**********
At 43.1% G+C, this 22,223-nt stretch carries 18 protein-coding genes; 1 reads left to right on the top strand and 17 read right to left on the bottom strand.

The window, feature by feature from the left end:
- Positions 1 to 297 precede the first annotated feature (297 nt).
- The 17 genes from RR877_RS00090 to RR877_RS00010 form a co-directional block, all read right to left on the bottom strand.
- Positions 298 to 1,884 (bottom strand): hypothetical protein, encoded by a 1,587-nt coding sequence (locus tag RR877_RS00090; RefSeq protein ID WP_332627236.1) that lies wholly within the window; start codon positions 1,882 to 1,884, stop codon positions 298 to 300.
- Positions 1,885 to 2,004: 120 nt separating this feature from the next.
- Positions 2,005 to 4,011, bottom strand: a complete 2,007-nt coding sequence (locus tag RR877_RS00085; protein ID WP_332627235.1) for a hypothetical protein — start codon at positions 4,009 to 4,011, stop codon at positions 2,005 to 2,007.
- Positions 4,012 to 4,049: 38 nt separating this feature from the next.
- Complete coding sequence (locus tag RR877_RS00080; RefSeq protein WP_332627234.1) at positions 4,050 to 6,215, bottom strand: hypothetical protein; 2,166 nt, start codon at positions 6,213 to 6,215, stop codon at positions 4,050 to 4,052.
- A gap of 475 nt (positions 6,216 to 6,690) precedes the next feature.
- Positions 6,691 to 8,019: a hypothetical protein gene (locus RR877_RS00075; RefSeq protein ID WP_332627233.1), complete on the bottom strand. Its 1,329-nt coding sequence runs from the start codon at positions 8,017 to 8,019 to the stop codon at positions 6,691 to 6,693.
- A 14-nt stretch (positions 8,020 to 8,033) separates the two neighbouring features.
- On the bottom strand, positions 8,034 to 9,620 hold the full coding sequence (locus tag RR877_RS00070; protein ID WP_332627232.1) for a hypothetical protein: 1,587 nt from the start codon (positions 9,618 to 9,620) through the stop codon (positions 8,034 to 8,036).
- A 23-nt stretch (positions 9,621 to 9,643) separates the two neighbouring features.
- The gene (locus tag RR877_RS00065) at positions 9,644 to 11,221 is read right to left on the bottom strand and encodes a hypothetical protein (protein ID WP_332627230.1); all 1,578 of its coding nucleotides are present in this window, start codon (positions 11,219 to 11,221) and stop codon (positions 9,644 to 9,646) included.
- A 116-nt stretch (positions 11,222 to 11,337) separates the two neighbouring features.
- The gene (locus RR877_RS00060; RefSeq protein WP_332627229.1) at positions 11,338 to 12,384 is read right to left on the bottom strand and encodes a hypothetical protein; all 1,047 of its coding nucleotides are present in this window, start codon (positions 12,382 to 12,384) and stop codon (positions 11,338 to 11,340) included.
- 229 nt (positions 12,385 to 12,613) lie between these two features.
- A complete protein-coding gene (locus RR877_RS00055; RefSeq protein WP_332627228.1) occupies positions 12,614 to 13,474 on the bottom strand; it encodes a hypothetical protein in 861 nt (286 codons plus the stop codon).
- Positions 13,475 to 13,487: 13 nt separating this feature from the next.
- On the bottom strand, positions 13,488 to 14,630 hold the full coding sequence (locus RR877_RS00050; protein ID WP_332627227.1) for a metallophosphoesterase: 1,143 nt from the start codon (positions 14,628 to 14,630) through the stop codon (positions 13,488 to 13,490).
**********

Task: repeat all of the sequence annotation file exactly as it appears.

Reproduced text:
At 43.1% G+C, this 22,223-nt stretch carries 18 protein-coding genes; 1 reads left to right on the top strand and 17 read right to left on the bottom strand.

The window, feature by feature from the left end:
- Positions 1 to 297 precede the first annotated feature (297 nt).
- The 17 genes from RR877_RS00090 to RR877_RS00010 form a co-directional block, all read right to left on the bottom strand.
- Positions 298 to 1,884 (bottom strand): hypothetical protein, encoded by a 1,587-nt coding sequence (locus tag RR877_RS00090; RefSeq protein ID WP_332627236.1) that lies wholly within the window; start codon positions 1,882 to 1,884, stop codon positions 298 to 300.
- Positions 1,885 to 2,004: 120 nt separating this feature from the next.
- Positions 2,005 to 4,011, bottom strand: a complete 2,007-nt coding sequence (locus tag RR877_RS00085; protein ID WP_332627235.1) for a hypothetical protein — start codon at positions 4,009 to 4,011, stop codon at positions 2,005 to 2,007.
- Positions 4,012 to 4,049: 38 nt separating this feature from the next.
- Complete coding sequence (locus tag RR877_RS00080; RefSeq protein WP_332627234.1) at positions 4,050 to 6,215, bottom strand: hypothetical protein; 2,166 nt, start codon at positions 6,213 to 6,215, stop codon at positions 4,050 to 4,052.
- A gap of 475 nt (positions 6,216 to 6,690) precedes the next feature.
- Positions 6,691 to 8,019: a hypothetical protein gene (locus RR877_RS00075; RefSeq protein ID WP_332627233.1), complete on the bottom strand. Its 1,329-nt coding sequence runs from the start codon at positions 8,017 to 8,019 to the stop codon at positions 6,691 to 6,693.
- A 14-nt stretch (positions 8,020 to 8,033) separates the two neighbouring features.
- On the bottom strand, positions 8,034 to 9,620 hold the full coding sequence (locus tag RR877_RS00070; protein ID WP_332627232.1) for a hypothetical protein: 1,587 nt from the start codon (positions 9,618 to 9,620) through the stop codon (positions 8,034 to 8,036).
- A 23-nt stretch (positions 9,621 to 9,643) separates the two neighbouring features.
- The gene (locus tag RR877_RS00065) at positions 9,644 to 11,221 is read right to left on the bottom strand and encodes a hypothetical protein (protein ID WP_332627230.1); all 1,578 of its coding nucleotides are present in this window, start codon (positions 11,219 to 11,221) and stop codon (positions 9,644 to 9,646) included.
- A 116-nt stretch (positions 11,222 to 11,337) separates the two neighbouring features.
- The gene (locus RR877_RS00060; RefSeq protein WP_332627229.1) at positions 11,338 to 12,384 is read right to left on the bottom strand and encodes a hypothetical protein; all 1,047 of its coding nucleotides are present in this window, start codon (positions 12,382 to 12,384) and stop codon (positions 11,338 to 11,340) included.
- 229 nt (positions 12,385 to 12,613) lie between these two features.
- A complete protein-coding gene (locus RR877_RS00055; RefSeq protein WP_332627228.1) occupies positions 12,614 to 13,474 on the bottom strand; it encodes a hypothetical protein in 861 nt (286 codons plus the stop codon).
- Positions 13,475 to 13,487: 13 nt separating this feature from the next.
- On the bottom strand, positions 13,488 to 14,630 hold the full coding sequence (locus RR877_RS00050; protein ID WP_332627227.1) for a metallophosphoesterase: 1,143 nt from the start codon (positions 14,628 to 14,630) through the stop codon (positions 13,488 to 13,490).